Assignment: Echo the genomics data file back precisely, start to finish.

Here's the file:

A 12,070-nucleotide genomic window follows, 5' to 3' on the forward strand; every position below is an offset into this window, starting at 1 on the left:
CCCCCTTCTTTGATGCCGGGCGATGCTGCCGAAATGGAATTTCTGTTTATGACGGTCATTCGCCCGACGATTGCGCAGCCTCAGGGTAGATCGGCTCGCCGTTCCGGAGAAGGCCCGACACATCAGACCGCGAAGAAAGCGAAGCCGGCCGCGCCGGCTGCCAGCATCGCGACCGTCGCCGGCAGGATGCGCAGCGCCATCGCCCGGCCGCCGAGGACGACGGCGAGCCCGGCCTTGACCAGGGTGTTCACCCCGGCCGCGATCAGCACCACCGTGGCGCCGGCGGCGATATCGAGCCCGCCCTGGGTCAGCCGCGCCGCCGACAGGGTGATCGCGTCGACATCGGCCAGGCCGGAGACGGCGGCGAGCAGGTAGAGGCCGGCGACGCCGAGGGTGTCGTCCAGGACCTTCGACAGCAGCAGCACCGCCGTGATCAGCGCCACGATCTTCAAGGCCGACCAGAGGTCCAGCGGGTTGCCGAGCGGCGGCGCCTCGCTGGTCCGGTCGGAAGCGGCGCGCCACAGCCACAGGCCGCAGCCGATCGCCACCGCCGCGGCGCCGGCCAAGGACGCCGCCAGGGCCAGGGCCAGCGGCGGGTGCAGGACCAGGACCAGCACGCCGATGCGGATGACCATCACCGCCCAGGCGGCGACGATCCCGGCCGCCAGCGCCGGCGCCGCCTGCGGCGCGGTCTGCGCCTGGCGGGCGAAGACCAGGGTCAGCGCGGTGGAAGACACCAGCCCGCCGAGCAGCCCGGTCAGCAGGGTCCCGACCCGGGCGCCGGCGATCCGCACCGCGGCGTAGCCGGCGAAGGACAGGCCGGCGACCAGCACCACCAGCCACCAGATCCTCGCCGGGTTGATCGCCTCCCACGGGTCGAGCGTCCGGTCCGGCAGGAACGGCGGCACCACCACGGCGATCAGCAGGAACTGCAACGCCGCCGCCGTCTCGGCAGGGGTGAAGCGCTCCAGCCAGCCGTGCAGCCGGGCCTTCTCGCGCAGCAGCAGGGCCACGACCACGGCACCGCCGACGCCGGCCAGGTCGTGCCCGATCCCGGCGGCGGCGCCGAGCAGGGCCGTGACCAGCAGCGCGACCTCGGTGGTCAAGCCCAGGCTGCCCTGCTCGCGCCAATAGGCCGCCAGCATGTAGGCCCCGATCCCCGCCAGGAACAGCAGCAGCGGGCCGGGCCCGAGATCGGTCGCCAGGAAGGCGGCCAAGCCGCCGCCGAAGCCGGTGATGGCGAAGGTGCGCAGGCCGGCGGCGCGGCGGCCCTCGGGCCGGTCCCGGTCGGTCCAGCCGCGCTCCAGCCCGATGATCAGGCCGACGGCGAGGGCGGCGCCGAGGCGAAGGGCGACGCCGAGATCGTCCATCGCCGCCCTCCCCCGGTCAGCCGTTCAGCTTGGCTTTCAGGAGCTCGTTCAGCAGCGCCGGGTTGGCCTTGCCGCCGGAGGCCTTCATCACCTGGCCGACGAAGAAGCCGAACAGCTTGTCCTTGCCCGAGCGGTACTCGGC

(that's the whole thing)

A 12,070-nucleotide genomic window follows, 5' to 3' on the forward strand; every position below is an offset into this window, starting at 1 on the left:
CCCCCTTCTTTGATGCCGGGCGATGCTGCCGAAATGGAATTTCTGTTTATGACGGTCATTCGCCCGACGATTGCGCAGCCTCAGGGTAGATCGGCTCGCCGTTCCGGAGAAGGCCCGACACATCAGACCGCGAAGAAAGCGAAGCCGGCCGCGCCGGCTGCCAGCATCGCGACCGTCGCCGGCAGGATGCGCAGCGCCATCGCCCGGCCGCCGAGGACGACGGCGAGCCCGGCCTTGACCAGGGTGTTCACCCCGGCCGCGATCAGCACCACCGTGGCGCCGGCGGCGATATCGAGCCCGCCCTGGGTCAGCCGCGCCGCCGACAGGGTGATCGCGTCGACATCGGCCAGGCCGGAGACGGCGGCGAGCAGGTAGAGGCCGGCGACGCCGAGGGTGTCGTCCAGGACCTTCGACAGCAGCAGCACCGCCGTGATCAGCGCCACGATCTTCAAGGCCGACCAGAGGTCCAGCGGGTTGCCGAGCGGCGGCGCCTCGCTGGTCCGGTCGGAAGCGGCGCGCCACAGCCACAGGCCGCAGCCGATCGCCACCGCCGCGGCGCCGGCCAAGGACGCCGCCAGGGCCAGGGCCAGCGGCGGGTGCAGGACCAGGACCAGCACGCCGATGCGGATGACCATCACCGCCCAGGCGGCGACGATCCCGGCCGCCAGCGCCGGCGCCGCCTGCGGCGCGGTCTGCGCCTGGCGGGCGAAGACCAGGGTCAGCGCGGTGGAAGACACCAGCCCGCCGAGCAGCCCGGTCAGCAGGGTCCCGACCCGGGCGCCGGCGATCCGCACCGCGGCGTAGCCGGCGAAGGACAGGCCGGCGACCAGCACCACCAGCCACCAGATCCTCGCCGGGTTGATCGCCTCCCACGGGTCGAGCGTCCGGTCCGGCAGGAACGGCGGCACCACCACGGCGATCAGCAGGAACTGCAACGCCGCCGCCGTCTCGGCAGGGGTGAAGCGCTCCAGCCAGCCGTGCAGCCGGGCCTTCTCGCGCAGCAGCAGGGCCACGACCACGGCACCGCCGACGCCGGCCAGGTCGTGCCCGATCCCGGCGGCGGCGCCGAGCAGGGCCGTGACCAGCAGCGCGACCTCGGTGGTCAAGCCCAGGCTGCCCTGCTCGCGCCAATAGGCCGCCAGCATGTAGGCCCCGATCCCCGCCAGGAACAGCAGCAGCGGGCCGGGCCCGAGATCGGTCGCCAGGAAGGCGGCCAAGCCGCCGCCGAAGCCGGTGATGGCGAAGGTGCGCAGGCCGGCGGCGCGGCGGCCCTCGGGCCGGTCCCGGTCGGTCCAGCCGCGCTCCAGCCCGATGATCAGGCCGACGGCGAGGGCGGCGCCGAGGCGAAGGGCGACGCCGAGATCGTCCATCGCCGCCCTCCCCCGGTCAGCCGTTCAGCTTGGCTTTCAGGAGCTCGTTCAGCAGCGCCGGGTTGGCCTTGCCGCCGGAGGCCTTCATCACCTGGCCGACGAAGAAGCCGAACAGCTTGTCCTTGCCCGAGCGGTACTCGGC